Dr. Aruna Seneviratne, MD. Mount Sinai Orthopedic Faculty Practice

Dr. Aruna Seneviratne, MD.
Mount Sinai Orthopedic Faculty Practice

mount sinai

877 636 7846

Book via ZocDoc Manhattan
Brooklyn, NY

Shoulder Dislocations

Updated 02/21/2015
Written and Edited by Aruna Seneviratne, M.D.

Shoulder dislocations are common injuries among athletes and some non-athletes. They can be very painful at the time of injury and may require a trip to the emergency room to have the shoulder placed back into the socket.


The shoulder can dislocate due to variety of reasons, but the most common is traumatic in nature – due to falls or other contact injury. The shoulder will be painful, and will have markedly limited range of motion. Any attempt to move the shoulder will be painful. If the shoulder does not come back into place on its own, it must be put back in within a few hours to prevent permanent and further damage to the shoulder.

Biology: Why does it occur?

Shoulder dislocations occur due to trauma. This may include sports injuries, falls, and high energy trauma such as motor vehicle accidents. Typically the shoulder ball will dislocate anteriorly or to the front. Patients who have seizures, or get electrocuted can dislocate their shoulders to the back. Loose jointed or double jointed patients with ligamentous laxity also can dislocate their shoulders in multiple directions. These are much more difficult to treat surgically. The primary restraint to the shoulder from dislocating is the labrum and capsule. During a dislocation, the labrum tears off the socket (called a Bankart lesion), and capsule stretches and deforms permanently. Younger patients (ages 15-25) will have a very high likelihood of re-dislocation. Thus, these patients are treated surgically by repairing the labrum back down to the bone where it belongs and shifting the capsule to tighten up the shoulder. Older patients maybe able to be treated with physical therapy and avoid surgery. Dr. Seneviratne has written about shoulder dislocations

Common Diagnostic Techniques

History: Diagnosing the problem begins with a detailed history that your surgeon will obtain from you. Physical Exam: A thorough physical examination is then conducted by your surgeon. X-Rays: Plain radiographs (X-Rays) are the most important diagnostic study that is performed initially. Several views will be obtained to diagnose the condition. CAT Scan: Your surgeon may obtain additional studies such as a CAT Scan especially if you have a fracture also. MRI: Allows the visualization of the damage to the soft tissues about the shoulder.


Older patients can be treated non-operatively with a sling for a few weeks followed by physical therapy. Any recurrent dislocation or shoulder instability warrants surgical intervention.


There are several different ways to treat shoulder dislocations, but the most common technique used by Dr. Seneviratne is the arthroscopic method. Some contact athletes such as football, rugby, and hockey players may warrant open shoulder stabilization. Bone loss may require the addition of a Remplissage procedure where the capsule and rotator cuff are repaired into the bone defect of the humeral head (the Hill-Sachs lesion). Bone loss on the glenoid side or the socket of the shoulder will require a Latarjet procedure where the coracoid process is transferred to the area of bone loss. Thus, the operation that is chosen to treat the problem at hand is personalized to each patient.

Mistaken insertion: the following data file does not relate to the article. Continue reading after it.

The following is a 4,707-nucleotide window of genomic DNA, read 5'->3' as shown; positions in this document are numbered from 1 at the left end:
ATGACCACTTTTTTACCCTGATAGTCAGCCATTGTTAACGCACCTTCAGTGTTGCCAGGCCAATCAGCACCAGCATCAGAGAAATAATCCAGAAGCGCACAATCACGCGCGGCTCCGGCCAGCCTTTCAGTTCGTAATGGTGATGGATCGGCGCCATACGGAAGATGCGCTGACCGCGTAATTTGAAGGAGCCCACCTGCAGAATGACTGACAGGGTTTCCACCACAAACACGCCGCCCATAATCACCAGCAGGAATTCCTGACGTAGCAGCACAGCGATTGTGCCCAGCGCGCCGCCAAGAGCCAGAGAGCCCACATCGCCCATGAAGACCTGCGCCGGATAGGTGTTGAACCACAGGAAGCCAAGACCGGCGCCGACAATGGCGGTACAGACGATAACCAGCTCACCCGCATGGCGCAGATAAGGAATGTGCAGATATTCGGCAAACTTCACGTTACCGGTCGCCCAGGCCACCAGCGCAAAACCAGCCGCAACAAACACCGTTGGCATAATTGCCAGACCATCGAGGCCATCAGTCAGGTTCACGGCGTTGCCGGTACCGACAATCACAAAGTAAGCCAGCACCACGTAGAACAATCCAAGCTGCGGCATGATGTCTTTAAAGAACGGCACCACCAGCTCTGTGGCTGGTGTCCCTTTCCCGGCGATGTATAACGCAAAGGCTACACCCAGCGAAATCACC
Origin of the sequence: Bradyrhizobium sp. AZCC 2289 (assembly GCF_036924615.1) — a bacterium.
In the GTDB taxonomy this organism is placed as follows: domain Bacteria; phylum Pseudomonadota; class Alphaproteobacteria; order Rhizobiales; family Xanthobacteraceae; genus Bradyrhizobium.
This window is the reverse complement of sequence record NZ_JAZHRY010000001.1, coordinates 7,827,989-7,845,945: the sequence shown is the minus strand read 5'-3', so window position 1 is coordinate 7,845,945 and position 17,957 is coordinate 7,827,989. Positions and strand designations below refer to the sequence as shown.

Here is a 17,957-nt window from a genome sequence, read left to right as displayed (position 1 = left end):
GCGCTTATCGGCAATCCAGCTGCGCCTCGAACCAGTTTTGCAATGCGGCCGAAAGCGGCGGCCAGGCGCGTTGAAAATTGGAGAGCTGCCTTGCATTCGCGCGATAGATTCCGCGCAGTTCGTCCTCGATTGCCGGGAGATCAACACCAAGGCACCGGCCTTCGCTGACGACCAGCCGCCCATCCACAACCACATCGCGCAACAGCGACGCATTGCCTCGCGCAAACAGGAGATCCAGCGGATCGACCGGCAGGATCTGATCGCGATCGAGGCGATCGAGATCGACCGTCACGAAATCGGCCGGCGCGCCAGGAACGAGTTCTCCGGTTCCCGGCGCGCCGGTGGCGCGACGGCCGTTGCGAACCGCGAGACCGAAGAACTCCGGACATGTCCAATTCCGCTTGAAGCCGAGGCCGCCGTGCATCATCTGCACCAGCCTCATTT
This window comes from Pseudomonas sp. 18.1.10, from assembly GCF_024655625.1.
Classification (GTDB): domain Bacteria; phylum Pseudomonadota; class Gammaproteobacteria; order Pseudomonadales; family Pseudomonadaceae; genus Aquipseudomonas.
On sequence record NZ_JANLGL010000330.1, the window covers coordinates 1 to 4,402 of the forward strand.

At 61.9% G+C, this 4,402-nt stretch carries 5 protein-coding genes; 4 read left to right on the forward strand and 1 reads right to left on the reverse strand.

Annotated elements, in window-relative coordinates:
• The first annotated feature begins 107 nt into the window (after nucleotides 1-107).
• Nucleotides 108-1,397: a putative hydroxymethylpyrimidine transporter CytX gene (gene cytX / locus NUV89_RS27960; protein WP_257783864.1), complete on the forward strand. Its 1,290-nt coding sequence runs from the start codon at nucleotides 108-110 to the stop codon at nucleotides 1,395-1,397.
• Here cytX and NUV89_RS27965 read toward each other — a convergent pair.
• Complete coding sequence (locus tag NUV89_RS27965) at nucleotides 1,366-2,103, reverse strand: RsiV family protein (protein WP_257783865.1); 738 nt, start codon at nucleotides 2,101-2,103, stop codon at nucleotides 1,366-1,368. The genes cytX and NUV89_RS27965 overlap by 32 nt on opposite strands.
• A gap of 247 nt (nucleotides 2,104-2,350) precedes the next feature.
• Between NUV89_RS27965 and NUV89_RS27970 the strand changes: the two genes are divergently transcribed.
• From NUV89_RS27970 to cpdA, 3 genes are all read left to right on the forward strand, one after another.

The postoperative hospital course

Shoulder stabilization surgery is an out-patient ambulatory surgical procedure.

After Surgery

Pain after surgery of this nature is not very severe, and most patients manage the pain with Tylenol after a few days of narcotic pain medicine use. A sling is used for about 3 weeks. Physical therapy starts 1 week after surgery. Early healing occurs at 6 weeks post operatively. Full healing takes 6 months to an year. Most professional athletes take an year to return to their sport. Recreational athletes can return sooner at about 6 months due to the lower demand on the shoulder. Keep in mind that each patient is different and return to play will be guided by Dr. Seneviratne.


The peer reviewed literature states that after arthroscopic shoulder stabilization the recurrence rate is about 8%. Recurrence after open shoulder stabilization is 4%. Dr. Seneviratne’s experience is that recurrence rate is after arthroscopic stabilization is closer to 6%. There are many factors that predict recurrence, and Dr. Seneviratne pays careful attention to choosing the right operation for the right patient depending on patient factors, level of sports participation, and findings on diagnostic studies.
Yes – especially if there is on-going shoulder instability.
Infection, bleeding, damage to nerves and blood vessels, recurrent dislocation and shoulder stiffness.
The shoulder is stabilized using tiny suture anchors that are drilled into the rim of the socket. These are usually made of suture material, and patients do not feel them.
  1. Can I drive? Usually in 6 weeks, but as early as 3 weeks
  2. Can I return to work? About 1-2 days depending on your occupation, but a week off is recommended.
  3. Can I shower? Yes – in 48 hours.
  4. Can I resume sexual activity? Yes – within a day or two.
  5. Can I fly in an airplane? In about 1 week – you must arrange for an aisle seat, have your bags handled by someone else, and you MUST do ankle pumps every 15minutes, as DVT is a major concern. You must also take Aspirin to prevent DVT.